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Hi, all. What are current thoughts on Kingston's CRMEP? I know that Kingston has been in a bit of financial trouble lately, and I have some doubts about the school overall due to this. Furthermore, Kingston's CRMEP is not ranked highly for continental philosophy programs—as opposed to Essex, Sussex, Warwick, etc.. Despite all that, CRMEP absolutely has the best faculty (Peter Osborne, Catherine Malabou, Howard Caygill, Peter Hallward, and Étienne Balibar) for my purposes compared to any English-speaking school I've seen in the US and internationally. I am tempted to pick an MA program for its faculty over its ranking, but I don't want to hurt my chances down the line when I apply to PhD programs. Anyway, what are thoughts generally on the benefit of attending "prestigious" MA programs, and does anyone know anything about CRMEP specifically that may help me make this decision? 

I appreciate any help you can give, and congratulations to everyone who has gotten or is getting acceptance letters around now.

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MA programs aren't governed by (nor are they subject to) the same prestige hierarchy as PhD programs. Partly, it's because they accomplish a different set of goals. Mostly, it's because they aren't really ranked.

You shouldn't have to pay for your degree. Beyond that, program choice doesn't matter a ton. Just attend a program with a respectable record of placing into the PhD programs you want to attend, which will give you the opportunity to develop your current interests, and which will challenge you to develop new ones. And one which will fund you, obviously.

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I wouldn't pay much attention to the Leiter ranks for continental programs, unless you plan on applying to a ranked (i.e. mostly analytic) program in the U.S afterwards. But I don't know anything about Kingston's program itself except that they have some very well known faculty.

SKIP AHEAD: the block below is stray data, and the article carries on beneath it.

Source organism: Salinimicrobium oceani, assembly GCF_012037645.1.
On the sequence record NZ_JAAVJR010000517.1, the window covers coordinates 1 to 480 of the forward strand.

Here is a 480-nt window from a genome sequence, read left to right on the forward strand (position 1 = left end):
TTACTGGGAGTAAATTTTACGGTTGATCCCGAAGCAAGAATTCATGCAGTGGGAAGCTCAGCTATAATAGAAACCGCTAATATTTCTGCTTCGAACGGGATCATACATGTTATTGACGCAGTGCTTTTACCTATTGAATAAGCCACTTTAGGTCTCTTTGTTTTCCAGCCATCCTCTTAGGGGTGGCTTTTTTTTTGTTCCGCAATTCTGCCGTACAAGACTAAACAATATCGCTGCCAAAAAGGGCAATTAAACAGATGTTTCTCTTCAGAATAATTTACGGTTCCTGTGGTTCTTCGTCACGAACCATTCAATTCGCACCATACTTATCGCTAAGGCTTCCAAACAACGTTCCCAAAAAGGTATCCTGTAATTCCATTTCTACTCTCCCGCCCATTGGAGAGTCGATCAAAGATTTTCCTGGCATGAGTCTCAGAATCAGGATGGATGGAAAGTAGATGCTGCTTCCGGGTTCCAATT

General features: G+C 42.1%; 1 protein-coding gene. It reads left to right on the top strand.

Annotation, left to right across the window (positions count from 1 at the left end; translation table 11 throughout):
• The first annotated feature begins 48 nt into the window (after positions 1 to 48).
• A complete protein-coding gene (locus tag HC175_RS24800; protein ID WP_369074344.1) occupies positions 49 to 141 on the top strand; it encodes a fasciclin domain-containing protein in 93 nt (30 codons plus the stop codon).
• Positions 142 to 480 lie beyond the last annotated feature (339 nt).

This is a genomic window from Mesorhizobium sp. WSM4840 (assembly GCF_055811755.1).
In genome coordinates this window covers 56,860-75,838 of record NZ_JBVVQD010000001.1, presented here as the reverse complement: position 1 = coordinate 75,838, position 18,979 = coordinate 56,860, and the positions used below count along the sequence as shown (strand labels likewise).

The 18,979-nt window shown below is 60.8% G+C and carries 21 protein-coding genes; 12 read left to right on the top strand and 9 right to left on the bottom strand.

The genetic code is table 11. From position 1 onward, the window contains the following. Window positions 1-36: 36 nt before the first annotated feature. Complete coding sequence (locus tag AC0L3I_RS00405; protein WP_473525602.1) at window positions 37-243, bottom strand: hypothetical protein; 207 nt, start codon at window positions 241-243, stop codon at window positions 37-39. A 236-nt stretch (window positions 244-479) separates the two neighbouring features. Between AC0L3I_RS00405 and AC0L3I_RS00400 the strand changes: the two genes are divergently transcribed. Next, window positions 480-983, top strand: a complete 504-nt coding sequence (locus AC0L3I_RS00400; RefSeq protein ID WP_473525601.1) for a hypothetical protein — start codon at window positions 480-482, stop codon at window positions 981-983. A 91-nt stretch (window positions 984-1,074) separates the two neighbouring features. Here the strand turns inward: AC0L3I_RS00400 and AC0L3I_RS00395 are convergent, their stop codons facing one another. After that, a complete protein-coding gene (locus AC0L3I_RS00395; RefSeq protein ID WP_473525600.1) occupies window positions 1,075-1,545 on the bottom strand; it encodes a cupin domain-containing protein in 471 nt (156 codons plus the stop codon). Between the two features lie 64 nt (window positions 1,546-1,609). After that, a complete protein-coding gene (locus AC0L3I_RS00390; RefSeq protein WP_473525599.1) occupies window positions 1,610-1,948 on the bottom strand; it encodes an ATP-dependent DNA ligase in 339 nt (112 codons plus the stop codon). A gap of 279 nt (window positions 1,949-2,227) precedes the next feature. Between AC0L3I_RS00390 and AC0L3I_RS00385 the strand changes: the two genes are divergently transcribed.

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I would also advise you to completely ignore rankings, especially Leiter's.

Instead, I would try to determine (from talking to current students at Kingston) how much you actually get to work with these big named people. Of course, if you have a letter of recommendation from someone like Balibar or Malabou, this could be very good for applying to programs in the tradition of continental philosophy, especially programs that emphasize the French tradition.

However, there's a growing number of programs that allow students to study with big name figures at a significant cost (such as the European Graduate School or the New School for Social Research) that can have some downsides when it comes to faculty availability, tuition rates, and the level of engagement/competition among your peers (I have heard there was a major controversy, which involved Ranciere and Badiou leaving the EGS). That's not to say that you can't go to one of these programs and succeed, nor is this to say that Kingston is like this (I have heard nothing to indicate this about Kingston). Just that sometimes programs that offer you a chance to study with the biggest names in philosophy sometimes are funded by the fact that people are *paying* for the opportunity to study under one of the greats, so you have to be careful.

But again, I heave heard nothing to indicate this about Kingston, and if you are excited about the faculty (I certainly would be), it might be a great choice. 

Edited by iunoionnis

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I would encourage you to avoid Kingston by all means.